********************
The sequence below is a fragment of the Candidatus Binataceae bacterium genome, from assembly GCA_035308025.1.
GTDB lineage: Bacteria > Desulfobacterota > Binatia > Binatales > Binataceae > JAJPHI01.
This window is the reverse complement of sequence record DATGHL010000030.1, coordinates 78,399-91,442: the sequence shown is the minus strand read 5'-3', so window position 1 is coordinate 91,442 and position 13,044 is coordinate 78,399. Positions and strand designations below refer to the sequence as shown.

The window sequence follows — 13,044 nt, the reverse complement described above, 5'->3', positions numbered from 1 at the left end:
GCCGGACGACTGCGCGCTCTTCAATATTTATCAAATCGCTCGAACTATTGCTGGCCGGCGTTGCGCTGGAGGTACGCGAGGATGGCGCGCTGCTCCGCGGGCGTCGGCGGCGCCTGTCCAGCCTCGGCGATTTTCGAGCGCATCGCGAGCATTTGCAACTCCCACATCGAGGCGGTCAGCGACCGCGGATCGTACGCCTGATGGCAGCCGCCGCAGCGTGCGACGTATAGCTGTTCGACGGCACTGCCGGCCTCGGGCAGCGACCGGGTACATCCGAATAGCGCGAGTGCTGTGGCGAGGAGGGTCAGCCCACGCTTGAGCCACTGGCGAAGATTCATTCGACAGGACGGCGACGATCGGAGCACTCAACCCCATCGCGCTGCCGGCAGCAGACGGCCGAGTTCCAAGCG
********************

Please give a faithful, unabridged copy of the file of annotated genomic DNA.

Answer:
The sequence below is a fragment of the Candidatus Binataceae bacterium genome, from assembly GCA_035308025.1.
GTDB lineage: Bacteria > Desulfobacterota > Binatia > Binatales > Binataceae > JAJPHI01.
This window is the reverse complement of sequence record DATGHL010000030.1, coordinates 78,399-91,442: the sequence shown is the minus strand read 5'-3', so window position 1 is coordinate 91,442 and position 13,044 is coordinate 78,399. Positions and strand designations below refer to the sequence as shown.

The window sequence follows — 13,044 nt, the reverse complement described above, 5'->3', positions numbered from 1 at the left end:
GCCGGACGACTGCGCGCTCTTCAATATTTATCAAATCGCTCGAACTATTGCTGGCCGGCGTTGCGCTGGAGGTACGCGAGGATGGCGCGCTGCTCCGCGGGCGTCGGCGGCGCCTGTCCAGCCTCGGCGATTTTCGAGCGCATCGCGAGCATTTGCAACTCCCACATCGAGGCGGTCAGCGACCGCGGATCGTACGCCTGATGGCAGCCGCCGCAGCGTGCGACGTATAGCTGTTCGACGGCACTGCCGGCCTCGGGCAGCGACCGGGTACATCCGAATAGCGCGAGTGCTGTGGCGAGGAGGGTCAGCCCACGCTTGAGCCACTGGCGAAGATTCATTCGACAGGACGGCGACGATCGGAGCACTCAACCCCATCGCGCTGCCGGCAGCAGACGGCCGAGTTCCAAGCG